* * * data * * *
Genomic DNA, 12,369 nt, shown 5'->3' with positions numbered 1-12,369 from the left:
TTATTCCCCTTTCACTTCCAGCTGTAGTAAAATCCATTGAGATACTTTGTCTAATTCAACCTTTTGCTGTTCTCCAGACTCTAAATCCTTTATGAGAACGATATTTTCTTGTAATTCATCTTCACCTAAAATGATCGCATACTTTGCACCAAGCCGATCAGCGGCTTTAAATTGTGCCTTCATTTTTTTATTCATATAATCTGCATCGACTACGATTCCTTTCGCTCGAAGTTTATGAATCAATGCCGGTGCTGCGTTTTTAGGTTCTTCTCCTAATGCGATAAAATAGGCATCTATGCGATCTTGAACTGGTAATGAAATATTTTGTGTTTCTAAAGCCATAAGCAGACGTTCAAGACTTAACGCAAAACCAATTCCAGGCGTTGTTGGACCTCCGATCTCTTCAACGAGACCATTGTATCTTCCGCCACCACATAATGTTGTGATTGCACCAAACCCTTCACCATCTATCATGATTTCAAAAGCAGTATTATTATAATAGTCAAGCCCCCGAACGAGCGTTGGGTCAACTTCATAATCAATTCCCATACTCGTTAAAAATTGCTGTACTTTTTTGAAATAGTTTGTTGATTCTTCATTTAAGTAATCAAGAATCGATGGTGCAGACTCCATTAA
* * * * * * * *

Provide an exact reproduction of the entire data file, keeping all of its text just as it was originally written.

Genomic DNA, 12,369 nt, shown 5'->3' with positions numbered 1-12,369 from the left:
TTATTCCCCTTTCACTTCCAGCTGTAGTAAAATCCATTGAGATACTTTGTCTAATTCAACCTTTTGCTGTTCTCCAGACTCTAAATCCTTTATGAGAACGATATTTTCTTGTAATTCATCTTCACCTAAAATGATCGCATACTTTGCACCAAGCCGATCAGCGGCTTTAAATTGTGCCTTCATTTTTTTATTCATATAATCTGCATCGACTACGATTCCTTTCGCTCGAAGTTTATGAATCAATGCCGGTGCTGCGTTTTTAGGTTCTTCTCCTAATGCGATAAAATAGGCATCTATGCGATCTTGAACTGGTAATGAAATATTTTGTGTTTCTAAAGCCATAAGCAGACGTTCAAGACTTAACGCAAAACCAATTCCAGGCGTTGTTGGACCTCCGATCTCTTCAACGAGACCATTGTATCTTCCGCCACCACATAATGTTGTGATTGCACCAAACCCTTCACCATCTATCATGATTTCAAAAGCAGTATTATTATAATAGTCAAGCCCCCGAACGAGCGTTGGGTCAACTTCATAATCAATTCCCATACTCGTTAAAAATTGCTGTACTTTTTTGAAATAGTTTGTTGATTCTTCATTTAAGTAATCAAGAATCGATGGTGCAGACTCCATTAA